I shall get back to my main point, which is the legitimate concern of Conservative Members that what is happening today might set an unfortunate precedent. I say to them that we are in extremis today because of the Government’s failure to govern properly. Nothing in this sorry, chaotic fiasco of Brexit should set a precedent for anything we do in the future. What we are doing today, we are doing only because we are in extremis.
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Indeed, but given that a number of Members of this House have made it quite clear that they do not want to deliver the result of the last referendum, I am not sure that a fair choice would be presented to the public or that they would be given the full range of options.
Let me conclude with a message for those on my Front Bench. I do not know where the discussions with the Leader of the Opposition are going to go, but all I would say is this. Having looked carefully at the indicative votes, I would issue a word of caution. If the Government end up trying to deliver a withdrawal agreement and political declaration that tries to deliver something that has been opposed by a significant majority of their own Members of Parliament—75% of Conservative MPs voted against a customs union and common market 2.0—it is not going to end well. I urge the Government, even at this stage, to reflect on that and perhaps change course.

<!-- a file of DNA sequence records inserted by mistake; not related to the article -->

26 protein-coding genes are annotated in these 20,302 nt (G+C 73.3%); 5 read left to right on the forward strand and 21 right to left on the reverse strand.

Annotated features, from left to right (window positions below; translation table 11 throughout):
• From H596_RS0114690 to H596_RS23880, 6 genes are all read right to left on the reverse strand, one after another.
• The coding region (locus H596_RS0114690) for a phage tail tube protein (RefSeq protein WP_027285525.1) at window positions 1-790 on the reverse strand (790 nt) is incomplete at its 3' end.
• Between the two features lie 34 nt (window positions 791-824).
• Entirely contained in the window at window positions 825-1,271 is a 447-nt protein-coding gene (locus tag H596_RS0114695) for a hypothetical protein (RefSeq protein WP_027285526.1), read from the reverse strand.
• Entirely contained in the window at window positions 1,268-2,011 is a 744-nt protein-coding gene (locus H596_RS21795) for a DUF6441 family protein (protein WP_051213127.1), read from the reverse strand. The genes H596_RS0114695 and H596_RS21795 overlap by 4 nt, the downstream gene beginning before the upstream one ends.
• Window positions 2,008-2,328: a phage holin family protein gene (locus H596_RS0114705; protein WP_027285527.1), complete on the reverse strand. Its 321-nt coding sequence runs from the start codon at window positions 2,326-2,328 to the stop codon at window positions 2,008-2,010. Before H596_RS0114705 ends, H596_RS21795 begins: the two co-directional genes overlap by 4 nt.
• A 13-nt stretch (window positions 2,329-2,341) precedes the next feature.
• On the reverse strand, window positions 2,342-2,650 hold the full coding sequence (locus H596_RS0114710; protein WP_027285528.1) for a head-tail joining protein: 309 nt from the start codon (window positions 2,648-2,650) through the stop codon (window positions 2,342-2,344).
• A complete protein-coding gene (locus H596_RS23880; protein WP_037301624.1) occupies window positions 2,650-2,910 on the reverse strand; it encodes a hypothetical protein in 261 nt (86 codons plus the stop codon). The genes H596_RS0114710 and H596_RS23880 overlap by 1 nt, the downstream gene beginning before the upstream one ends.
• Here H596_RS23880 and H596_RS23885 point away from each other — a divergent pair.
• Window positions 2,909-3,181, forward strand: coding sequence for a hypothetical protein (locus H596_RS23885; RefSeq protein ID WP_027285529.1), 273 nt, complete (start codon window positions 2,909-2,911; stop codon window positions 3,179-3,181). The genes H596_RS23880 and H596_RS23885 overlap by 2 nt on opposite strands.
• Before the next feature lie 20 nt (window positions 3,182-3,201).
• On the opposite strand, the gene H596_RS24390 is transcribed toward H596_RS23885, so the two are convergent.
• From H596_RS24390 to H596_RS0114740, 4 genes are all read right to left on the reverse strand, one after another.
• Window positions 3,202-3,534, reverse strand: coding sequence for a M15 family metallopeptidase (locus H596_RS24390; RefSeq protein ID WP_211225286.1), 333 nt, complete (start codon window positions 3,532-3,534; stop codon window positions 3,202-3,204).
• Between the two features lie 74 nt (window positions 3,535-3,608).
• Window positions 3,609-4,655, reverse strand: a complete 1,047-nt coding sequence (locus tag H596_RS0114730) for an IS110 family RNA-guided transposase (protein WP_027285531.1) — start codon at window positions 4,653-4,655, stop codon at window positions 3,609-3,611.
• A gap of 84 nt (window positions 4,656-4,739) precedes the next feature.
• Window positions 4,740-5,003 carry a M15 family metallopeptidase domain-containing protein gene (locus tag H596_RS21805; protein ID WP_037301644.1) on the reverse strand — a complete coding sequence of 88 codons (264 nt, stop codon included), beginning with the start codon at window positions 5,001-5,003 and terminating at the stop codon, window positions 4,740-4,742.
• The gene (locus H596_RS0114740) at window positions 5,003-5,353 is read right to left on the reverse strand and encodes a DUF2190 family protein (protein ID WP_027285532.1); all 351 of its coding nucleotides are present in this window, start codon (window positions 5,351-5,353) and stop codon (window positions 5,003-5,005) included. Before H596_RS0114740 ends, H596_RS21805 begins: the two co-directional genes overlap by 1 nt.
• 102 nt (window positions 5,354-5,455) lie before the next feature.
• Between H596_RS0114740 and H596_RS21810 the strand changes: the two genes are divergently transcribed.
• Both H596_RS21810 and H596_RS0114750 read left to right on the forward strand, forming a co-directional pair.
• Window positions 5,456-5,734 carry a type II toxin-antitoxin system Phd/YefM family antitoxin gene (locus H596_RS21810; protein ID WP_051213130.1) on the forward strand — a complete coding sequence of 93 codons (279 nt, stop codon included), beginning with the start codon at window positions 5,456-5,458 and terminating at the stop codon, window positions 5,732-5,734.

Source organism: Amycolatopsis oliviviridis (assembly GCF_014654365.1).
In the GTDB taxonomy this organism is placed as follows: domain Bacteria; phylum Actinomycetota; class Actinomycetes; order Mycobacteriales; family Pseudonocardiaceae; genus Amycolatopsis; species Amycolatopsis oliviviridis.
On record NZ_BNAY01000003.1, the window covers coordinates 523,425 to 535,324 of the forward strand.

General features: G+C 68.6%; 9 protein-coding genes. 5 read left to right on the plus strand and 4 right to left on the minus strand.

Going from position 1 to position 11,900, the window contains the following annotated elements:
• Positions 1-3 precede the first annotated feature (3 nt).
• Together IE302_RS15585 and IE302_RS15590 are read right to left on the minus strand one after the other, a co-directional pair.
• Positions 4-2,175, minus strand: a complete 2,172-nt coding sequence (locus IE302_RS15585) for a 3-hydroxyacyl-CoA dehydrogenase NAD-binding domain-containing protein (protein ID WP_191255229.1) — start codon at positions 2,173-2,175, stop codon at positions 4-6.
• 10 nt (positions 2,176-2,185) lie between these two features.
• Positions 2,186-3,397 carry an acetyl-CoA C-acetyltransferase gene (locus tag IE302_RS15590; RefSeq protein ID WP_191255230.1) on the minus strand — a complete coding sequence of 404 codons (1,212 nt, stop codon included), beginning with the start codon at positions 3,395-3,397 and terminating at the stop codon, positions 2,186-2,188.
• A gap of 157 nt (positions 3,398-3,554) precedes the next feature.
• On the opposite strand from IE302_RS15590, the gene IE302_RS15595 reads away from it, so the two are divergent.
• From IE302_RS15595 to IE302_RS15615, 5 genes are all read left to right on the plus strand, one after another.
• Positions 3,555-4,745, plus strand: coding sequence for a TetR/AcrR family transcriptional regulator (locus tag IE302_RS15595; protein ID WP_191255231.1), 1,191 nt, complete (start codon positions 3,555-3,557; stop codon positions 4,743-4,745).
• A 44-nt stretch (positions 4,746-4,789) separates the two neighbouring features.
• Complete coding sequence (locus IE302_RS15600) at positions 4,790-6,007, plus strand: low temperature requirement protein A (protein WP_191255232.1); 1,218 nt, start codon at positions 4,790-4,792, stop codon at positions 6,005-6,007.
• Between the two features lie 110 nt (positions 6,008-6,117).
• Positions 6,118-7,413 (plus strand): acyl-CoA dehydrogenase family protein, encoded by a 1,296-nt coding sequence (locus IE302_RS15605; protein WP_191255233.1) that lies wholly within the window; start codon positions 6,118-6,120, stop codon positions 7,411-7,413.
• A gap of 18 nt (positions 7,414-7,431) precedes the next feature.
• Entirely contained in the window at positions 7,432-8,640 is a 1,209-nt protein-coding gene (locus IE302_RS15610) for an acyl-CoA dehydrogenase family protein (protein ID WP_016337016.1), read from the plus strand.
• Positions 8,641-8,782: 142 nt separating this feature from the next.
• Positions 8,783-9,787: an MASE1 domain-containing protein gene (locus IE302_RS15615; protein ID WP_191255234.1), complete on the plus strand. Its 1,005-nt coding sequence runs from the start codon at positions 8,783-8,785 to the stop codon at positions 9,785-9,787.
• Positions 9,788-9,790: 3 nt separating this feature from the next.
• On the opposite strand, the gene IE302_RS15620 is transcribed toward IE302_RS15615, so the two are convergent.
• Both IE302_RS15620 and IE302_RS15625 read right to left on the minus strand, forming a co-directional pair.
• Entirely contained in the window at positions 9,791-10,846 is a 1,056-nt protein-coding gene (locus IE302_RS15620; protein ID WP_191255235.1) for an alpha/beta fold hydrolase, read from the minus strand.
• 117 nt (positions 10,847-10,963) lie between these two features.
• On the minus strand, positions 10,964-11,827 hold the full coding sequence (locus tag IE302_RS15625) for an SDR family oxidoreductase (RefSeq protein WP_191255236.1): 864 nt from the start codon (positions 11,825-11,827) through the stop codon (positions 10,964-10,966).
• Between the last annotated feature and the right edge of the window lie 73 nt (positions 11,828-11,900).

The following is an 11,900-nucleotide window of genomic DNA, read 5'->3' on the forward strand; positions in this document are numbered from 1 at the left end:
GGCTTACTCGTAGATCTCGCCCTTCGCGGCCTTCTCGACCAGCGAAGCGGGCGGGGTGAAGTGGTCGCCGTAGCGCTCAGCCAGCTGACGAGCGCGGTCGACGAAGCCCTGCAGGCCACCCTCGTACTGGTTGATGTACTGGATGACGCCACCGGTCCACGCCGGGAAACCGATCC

I rise to oppose the business motion. I want to draw out some of the points I made to my right hon. Friend the Member for West Dorset (Sir Oliver Letwin) as the key reasons for my opposing it.
The first issue is that the Bill is so obviously entirely unnecessary, because of the commitment of the Prime Minister, given on TV last night to the entire nation, to the effect that she was minded to seek an article 50 extension in any event as one of the possibilities, and that she did not want us to leave without a deal. In those circumstances, it is entirely obvious to me that this Bill is completely otiose.
I would go further. When I pressed my right hon. Friend, he said that this was a matter of transparency and that the House should have a say. I suspect, however, that he would not be able to cite one example of transparency that the Prime Minister has not already provided to the House. In response to my intervention, my right hon. Friend could not provide a realistic and respectable reason that the Bill was needed. I put it to the House that that is because he tabled the motion and the Bill before the Prime Minister made her statement. The Prime Minister having made her statement, I would hope that my right hon. Friend has the grace to do the honourable thing and withdraw them.